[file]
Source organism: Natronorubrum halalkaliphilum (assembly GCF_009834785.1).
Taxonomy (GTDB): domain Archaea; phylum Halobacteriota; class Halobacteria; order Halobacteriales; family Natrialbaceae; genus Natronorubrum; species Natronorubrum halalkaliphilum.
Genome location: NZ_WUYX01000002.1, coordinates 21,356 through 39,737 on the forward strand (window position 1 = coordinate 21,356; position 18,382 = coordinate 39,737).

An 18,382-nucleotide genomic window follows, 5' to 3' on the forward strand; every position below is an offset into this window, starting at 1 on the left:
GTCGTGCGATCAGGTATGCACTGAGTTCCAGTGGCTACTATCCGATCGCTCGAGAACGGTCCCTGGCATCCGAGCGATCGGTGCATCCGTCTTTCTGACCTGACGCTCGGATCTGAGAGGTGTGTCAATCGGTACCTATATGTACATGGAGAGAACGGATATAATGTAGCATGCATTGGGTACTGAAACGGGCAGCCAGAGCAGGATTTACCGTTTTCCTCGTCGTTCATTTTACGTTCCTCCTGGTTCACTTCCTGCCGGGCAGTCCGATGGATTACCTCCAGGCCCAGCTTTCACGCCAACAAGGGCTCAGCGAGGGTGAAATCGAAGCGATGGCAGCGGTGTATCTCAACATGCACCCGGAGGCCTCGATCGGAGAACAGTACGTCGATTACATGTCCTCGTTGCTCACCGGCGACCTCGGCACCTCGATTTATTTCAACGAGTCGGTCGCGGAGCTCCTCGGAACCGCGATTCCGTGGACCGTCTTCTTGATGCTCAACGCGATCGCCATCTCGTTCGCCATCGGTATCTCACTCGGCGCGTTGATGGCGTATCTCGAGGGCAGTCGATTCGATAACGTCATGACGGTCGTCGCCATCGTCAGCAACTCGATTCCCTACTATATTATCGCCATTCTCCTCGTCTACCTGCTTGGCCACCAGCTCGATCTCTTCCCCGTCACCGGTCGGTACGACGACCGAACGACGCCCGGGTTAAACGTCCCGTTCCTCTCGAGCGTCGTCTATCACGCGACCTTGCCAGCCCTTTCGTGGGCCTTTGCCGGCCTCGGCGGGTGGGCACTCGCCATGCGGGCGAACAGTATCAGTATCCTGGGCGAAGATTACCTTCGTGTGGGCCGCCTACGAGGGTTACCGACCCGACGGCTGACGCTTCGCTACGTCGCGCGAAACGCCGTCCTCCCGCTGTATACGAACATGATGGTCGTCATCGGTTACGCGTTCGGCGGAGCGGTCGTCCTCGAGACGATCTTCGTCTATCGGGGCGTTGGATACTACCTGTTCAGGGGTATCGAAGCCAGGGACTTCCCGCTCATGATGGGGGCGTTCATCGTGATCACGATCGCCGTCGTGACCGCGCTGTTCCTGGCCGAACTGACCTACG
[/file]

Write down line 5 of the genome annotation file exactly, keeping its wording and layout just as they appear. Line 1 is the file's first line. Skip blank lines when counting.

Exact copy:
GTCGTGCGATCAGGTATGCACTGAGTTCCAGTGGCTACTATCCGATCGCTCGAGAACGGTCCCTGGCATCCGAGCGATCGGTGCATCCGTCTTTCTGACCTGACGCTCGGATCTGAGAGGTGTGTCAATCGGTACCTATATGTACATGGAGAGAACGGATATAATGTAGCATGCATTGGGTACTGAAACGGGCAGCCAGAGCAGGATTTACCGTTTTCCTCGTCGTTCATTTTACGTTCCTCCTGGTTCACTTCCTGCCGGGCAGTCCGATGGATTACCTCCAGGCCCAGCTTTCACGCCAACAAGGGCTCAGCGAGGGTGAAATCGAAGCGATGGCAGCGGTGTATCTCAACATGCACCCGGAGGCCTCGATCGGAGAACAGTACGTCGATTACATGTCCTCGTTGCTCACCGGCGACCTCGGCACCTCGATTTATTTCAACGAGTCGGTCGCGGAGCTCCTCGGAACCGCGATTCCGTGGACCGTCTTCTTGATGCTCAACGCGATCGCCATCTCGTTCGCCATCGGTATCTCACTCGGCGCGTTGATGGCGTATCTCGAGGGCAGTCGATTCGATAACGTCATGACGGTCGTCGCCATCGTCAGCAACTCGATTCCCTACTATATTATCGCCATTCTCCTCGTCTACCTGCTTGGCCACCAGCTCGATCTCTTCCCCGTCACCGGTCGGTACGACGACCGAACGACGCCCGGGTTAAACGTCCCGTTCCTCTCGAGCGTCGTCTATCACGCGACCTTGCCAGCCCTTTCGTGGGCCTTTGCCGGCCTCGGCGGGTGGGCACTCGCCATGCGGGCGAACAGTATCAGTATCCTGGGCGAAGATTACCTTCGTGTGGGCCGCCTACGAGGGTTACCGACCCGACGGCTGACGCTTCGCTACGTCGCGCGAAACGCCGTCCTCCCGCTGTATACGAACATGATGGTCGTCATCGGTTACGCGTTCGGCGGAGCGGTCGTCCTCGAGACGATCTTCGTCTATCGGGGCGTTGGATACTACCTGTTCAGGGGTATCGAAGCCAGGGACTTCCCGCTCATGATGGGGGCGTTCATCGTGATCACGATCGCCGTCGTGACCGCGCTGTTCCTGGCCGAACTGACCTACG